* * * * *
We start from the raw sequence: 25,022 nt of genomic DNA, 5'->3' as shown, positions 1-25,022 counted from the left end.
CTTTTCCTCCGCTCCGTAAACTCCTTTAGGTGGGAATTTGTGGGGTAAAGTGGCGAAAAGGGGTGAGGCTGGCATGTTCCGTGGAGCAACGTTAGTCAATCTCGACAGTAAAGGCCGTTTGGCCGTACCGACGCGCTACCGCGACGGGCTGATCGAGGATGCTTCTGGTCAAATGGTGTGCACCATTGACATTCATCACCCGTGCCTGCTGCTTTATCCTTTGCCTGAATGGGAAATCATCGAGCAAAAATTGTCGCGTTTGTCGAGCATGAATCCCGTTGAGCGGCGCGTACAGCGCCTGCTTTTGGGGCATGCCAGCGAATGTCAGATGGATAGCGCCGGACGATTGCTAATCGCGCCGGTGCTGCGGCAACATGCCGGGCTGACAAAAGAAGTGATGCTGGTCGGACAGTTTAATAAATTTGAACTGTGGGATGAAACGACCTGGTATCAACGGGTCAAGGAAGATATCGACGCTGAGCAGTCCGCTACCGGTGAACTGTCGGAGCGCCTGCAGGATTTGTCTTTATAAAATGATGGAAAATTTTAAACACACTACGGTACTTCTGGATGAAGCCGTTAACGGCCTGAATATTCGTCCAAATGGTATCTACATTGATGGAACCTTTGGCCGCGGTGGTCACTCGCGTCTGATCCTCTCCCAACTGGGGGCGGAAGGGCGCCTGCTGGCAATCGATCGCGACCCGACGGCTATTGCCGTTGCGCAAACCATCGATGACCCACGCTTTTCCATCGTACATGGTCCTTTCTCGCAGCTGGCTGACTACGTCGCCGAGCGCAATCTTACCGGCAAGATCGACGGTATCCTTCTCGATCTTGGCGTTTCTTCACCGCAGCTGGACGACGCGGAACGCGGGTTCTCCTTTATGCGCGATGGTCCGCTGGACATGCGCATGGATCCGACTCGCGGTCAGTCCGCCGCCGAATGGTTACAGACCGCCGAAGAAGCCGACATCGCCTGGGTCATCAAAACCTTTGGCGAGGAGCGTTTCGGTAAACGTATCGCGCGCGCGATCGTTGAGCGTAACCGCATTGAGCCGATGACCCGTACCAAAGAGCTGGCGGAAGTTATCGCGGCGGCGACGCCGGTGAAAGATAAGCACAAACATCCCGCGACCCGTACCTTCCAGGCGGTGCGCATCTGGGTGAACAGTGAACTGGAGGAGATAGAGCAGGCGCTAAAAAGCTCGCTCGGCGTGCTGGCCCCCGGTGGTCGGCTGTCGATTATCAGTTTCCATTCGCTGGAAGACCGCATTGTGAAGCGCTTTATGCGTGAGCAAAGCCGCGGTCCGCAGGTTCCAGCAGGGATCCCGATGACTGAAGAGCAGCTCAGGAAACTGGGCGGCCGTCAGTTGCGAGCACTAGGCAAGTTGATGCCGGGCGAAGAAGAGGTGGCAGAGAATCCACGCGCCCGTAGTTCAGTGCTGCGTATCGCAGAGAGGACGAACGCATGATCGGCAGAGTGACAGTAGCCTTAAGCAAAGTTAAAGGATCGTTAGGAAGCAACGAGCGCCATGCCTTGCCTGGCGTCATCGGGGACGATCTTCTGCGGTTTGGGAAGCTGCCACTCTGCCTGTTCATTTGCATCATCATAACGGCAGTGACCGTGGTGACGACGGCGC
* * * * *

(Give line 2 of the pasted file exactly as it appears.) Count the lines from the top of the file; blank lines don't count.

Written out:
CTTTTCCTCCGCTCCGTAAACTCCTTTAGGTGGGAATTTGTGGGGTAAAGTGGCGAAAAGGGGTGAGGCTGGCATGTTCCGTGGAGCAACGTTAGTCAATCTCGACAGTAAAGGCCGTTTGGCCGTACCGACGCGCTACCGCGACGGGCTGATCGAGGATGCTTCTGGTCAAATGGTGTGCACCATTGACATTCATCACCCGTGCCTGCTGCTTTATCCTTTGCCTGAATGGGAAATCATCGAGCAAAAATTGTCGCGTTTGTCGAGCATGAATCCCGTTGAGCGGCGCGTACAGCGCCTGCTTTTGGGGCATGCCAGCGAATGTCAGATGGATAGCGCCGGACGATTGCTAATCGCGCCGGTGCTGCGGCAACATGCCGGGCTGACAAAAGAAGTGATGCTGGTCGGACAGTTTAATAAATTTGAACTGTGGGATGAAACGACCTGGTATCAACGGGTCAAGGAAGATATCGACGCTGAGCAGTCCGCTACCGGTGAACTGTCGGAGCGCCTGCAGGATTTGTCTTTATAAAATGATGGAAAATTTTAAACACACTACGGTACTTCTGGATGAAGCCGTTAACGGCCTGAATATTCGTCCAAATGGTATCTACATTGATGGAACCTTTGGCCGCGGTGGTCACTCGCGTCTGATCCTCTCCCAACTGGGGGCGGAAGGGCGCCTGCTGGCAATCGATCGCGACCCGACGGCTATTGCCGTTGCGCAAACCATCGATGACCCACGCTTTTCCATCGTACATGGTCCTTTCTCGCAGCTGGCTGACTACGTCGCCGAGCGCAATCTTACCGGCAAGATCGACGGTATCCTTCTCGATCTTGGCGTTTCTTCACCGCAGCTGGACGACGCGGAACGCGGGTTCTCCTTTATGCGCGATGGTCCGCTGGACATGCGCATGGATCCGACTCGCGGTCAGTCCGCCGCCGAATGGTTACAGACCGCCGAAGAAGCCGACATCGCCTGGGTCATCAAAACCTTTGGCGAGGAGCGTTTCGGTAAACGTATCGCGCGCGCGATCGTTGAGCGTAACCGCATTGAGCCGATGACCCGTACCAAAGAGCTGGCGGAAGTTATCGCGGCGGCGACGCCGGTGAAAGATAAGCACAAACATCCCGCGACCCGTACCTTCCAGGCGGTGCGCATCTGGGTGAACAGTGAACTGGAGGAGATAGAGCAGGCGCTAAAAAGCTCGCTCGGCGTGCTGGCCCCCGGTGGTCGGCTGTCGATTATCAGTTTCCATTCGCTGGAAGACCGCATTGTGAAGCGCTTTATGCGTGAGCAAAGCCGCGGTCCGCAGGTTCCAGCAGGGATCCCGATGACTGAAGAGCAGCTCAGGAAACTGGGCGGCCGTCAGTTGCGAGCACTAGGCAAGTTGATGCCGGGCGAAGAAGAGGTGGCAGAGAATCCACGCGCCCGTAGTTCAGTGCTGCGTATCGCAGAGAGGACGAACGCATGATCGGCAGAGTGACAGTAGCCTTAAGCAAAGTTAAAGGATCGTTAGGAAGCAACGAGCGCCATGCCTTGCCTGGCGTCATCGGGGACGATCTTCTGCGGTTTGGGAAGCTGCCACTCTGCCTGTTCATTTGCATCATCATAACGGCAGTGACCGTGGTGACGACGGCGC